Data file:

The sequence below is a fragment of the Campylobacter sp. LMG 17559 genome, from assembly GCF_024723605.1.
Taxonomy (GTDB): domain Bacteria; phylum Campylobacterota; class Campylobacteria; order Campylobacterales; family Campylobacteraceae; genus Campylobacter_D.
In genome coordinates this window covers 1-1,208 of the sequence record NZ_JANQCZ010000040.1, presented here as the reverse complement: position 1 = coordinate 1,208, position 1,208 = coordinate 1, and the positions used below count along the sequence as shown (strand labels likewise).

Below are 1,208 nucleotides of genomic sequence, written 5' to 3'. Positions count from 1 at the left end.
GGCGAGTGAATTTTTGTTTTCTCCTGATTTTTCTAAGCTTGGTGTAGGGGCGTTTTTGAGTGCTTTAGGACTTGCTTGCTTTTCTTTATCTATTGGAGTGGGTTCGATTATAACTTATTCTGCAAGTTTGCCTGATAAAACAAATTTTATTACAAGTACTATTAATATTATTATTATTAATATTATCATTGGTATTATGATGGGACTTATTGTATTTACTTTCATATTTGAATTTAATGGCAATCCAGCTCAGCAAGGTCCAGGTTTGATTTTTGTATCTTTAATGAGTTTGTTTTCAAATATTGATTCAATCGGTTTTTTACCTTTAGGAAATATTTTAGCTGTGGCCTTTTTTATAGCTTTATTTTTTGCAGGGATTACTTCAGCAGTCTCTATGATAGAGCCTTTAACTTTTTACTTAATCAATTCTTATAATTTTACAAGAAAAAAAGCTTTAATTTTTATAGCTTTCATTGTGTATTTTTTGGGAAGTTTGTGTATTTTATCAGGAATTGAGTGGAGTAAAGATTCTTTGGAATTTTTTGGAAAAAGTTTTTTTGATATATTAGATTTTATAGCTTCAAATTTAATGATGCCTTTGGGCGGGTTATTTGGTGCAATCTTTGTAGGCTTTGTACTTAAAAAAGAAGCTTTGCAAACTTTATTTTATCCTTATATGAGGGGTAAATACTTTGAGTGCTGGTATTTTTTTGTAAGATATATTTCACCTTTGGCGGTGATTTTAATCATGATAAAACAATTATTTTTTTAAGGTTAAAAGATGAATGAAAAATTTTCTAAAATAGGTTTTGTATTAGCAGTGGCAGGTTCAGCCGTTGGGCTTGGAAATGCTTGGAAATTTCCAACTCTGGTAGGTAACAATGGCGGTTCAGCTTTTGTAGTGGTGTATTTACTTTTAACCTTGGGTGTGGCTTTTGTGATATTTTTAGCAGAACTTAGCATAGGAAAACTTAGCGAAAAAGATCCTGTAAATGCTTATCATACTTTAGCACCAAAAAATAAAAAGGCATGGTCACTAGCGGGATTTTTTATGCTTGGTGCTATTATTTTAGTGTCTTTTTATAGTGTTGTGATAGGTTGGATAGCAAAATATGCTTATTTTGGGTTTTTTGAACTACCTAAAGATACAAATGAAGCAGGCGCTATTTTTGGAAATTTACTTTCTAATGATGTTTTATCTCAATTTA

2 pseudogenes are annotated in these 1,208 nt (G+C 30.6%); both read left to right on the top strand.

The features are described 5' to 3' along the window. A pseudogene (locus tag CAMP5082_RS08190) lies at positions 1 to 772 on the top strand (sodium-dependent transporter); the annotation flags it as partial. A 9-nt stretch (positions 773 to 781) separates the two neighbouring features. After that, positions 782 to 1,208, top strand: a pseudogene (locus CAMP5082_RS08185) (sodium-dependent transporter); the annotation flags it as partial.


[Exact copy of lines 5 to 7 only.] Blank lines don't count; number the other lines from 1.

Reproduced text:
GGCGAGTGAATTTTTGTTTTCTCCTGATTTTTCTAAGCTTGGTGTAGGGGCGTTTTTGAGTGCTTTAGGACTTGCTTGCTTTTCTTTATCTATTGGAGTGGGTTCGATTATAACTTATTCTGCAAGTTTGCCTGATAAAACAAATTTTATTACAAGTACTATTAATATTATTATTATTAATATTATCATTGGTATTATGATGGGACTTATTGTATTTACTTTCATATTTGAATTTAATGGCAATCCAGCTCAGCAAGGTCCAGGTTTGATTTTTGTATCTTTAATGAGTTTGTTTTCAAATATTGATTCAATCGGTTTTTTACCTTTAGGAAATATTTTAGCTGTGGCCTTTTTTATAGCTTTATTTTTTGCAGGGATTACTTCAGCAGTCTCTATGATAGAGCCTTTAACTTTTTACTTAATCAATTCTTATAATTTTACAAGAAAAAAAGCTTTAATTTTTATAGCTTTCATTGTGTATTTTTTGGGAAGTTTGTGTATTTTATCAGGAATTGAGTGGAGTAAAGATTCTTTGGAATTTTTTGGAAAAAGTTTTTTTGATATATTAGATTTTATAGCTTCAAATTTAATGATGCCTTTGGGCGGGTTATTTGGTGCAATCTTTGTAGGCTTTGTACTTAAAAAAGAAGCTTTGCAAACTTTATTTTATCCTTATATGAGGGGTAAATACTTTGAGTGCTGGTATTTTTTTGTAAGATATATTTCACCTTTGGCGGTGATTTTAATCATGATAAAACAATTATTTTTTTAAGGTTAAAAGATGAATGAAAAATTTTCTAAAATAGGTTTTGTATTAGCAGTGGCAGGTTCAGCCGTTGGGCTTGGAAATGCTTGGAAATTTCCAACTCTGGTAGGTAACAATGGCGGTTCAGCTTTTGTAGTGGTGTATTTACTTTTAACCTTGGGTGTGGCTTTTGTGATATTTTTAGCAGAACTTAGCATAGGAAAACTTAGCGAAAAAGATCCTGTAAATGCTTATCATACTTTAGCACCAAAAAATAAAAAGGCATGGTCACTAGCGGGATTTTTTATGCTTGGTGCTATTATTTTAGTGTCTTTTTATAGTGTTGTGATAGGTTGGATAGCAAAATATGCTTATTTTGGGTTTTTTGAACTACCTAAAGATACAAATGAAGCAGGCGCTATTTTTGGAAATTTACTTTCTAATGATGTTTTATCTCAATTTA

2 pseudogenes are annotated in these 1,208 nt (G+C 30.6%); both read left to right on the top strand.

The features are described 5' to 3' along the window. A pseudogene (locus tag CAMP5082_RS08190) lies at positions 1 to 772 on the top strand (sodium-dependent transporter); the annotation flags it as partial. A 9-nt stretch (positions 773 to 781) separates the two neighbouring features. After that, positions 782 to 1,208, top strand: a pseudogene (locus CAMP5082_RS08185) (sodium-dependent transporter); the annotation flags it as partial.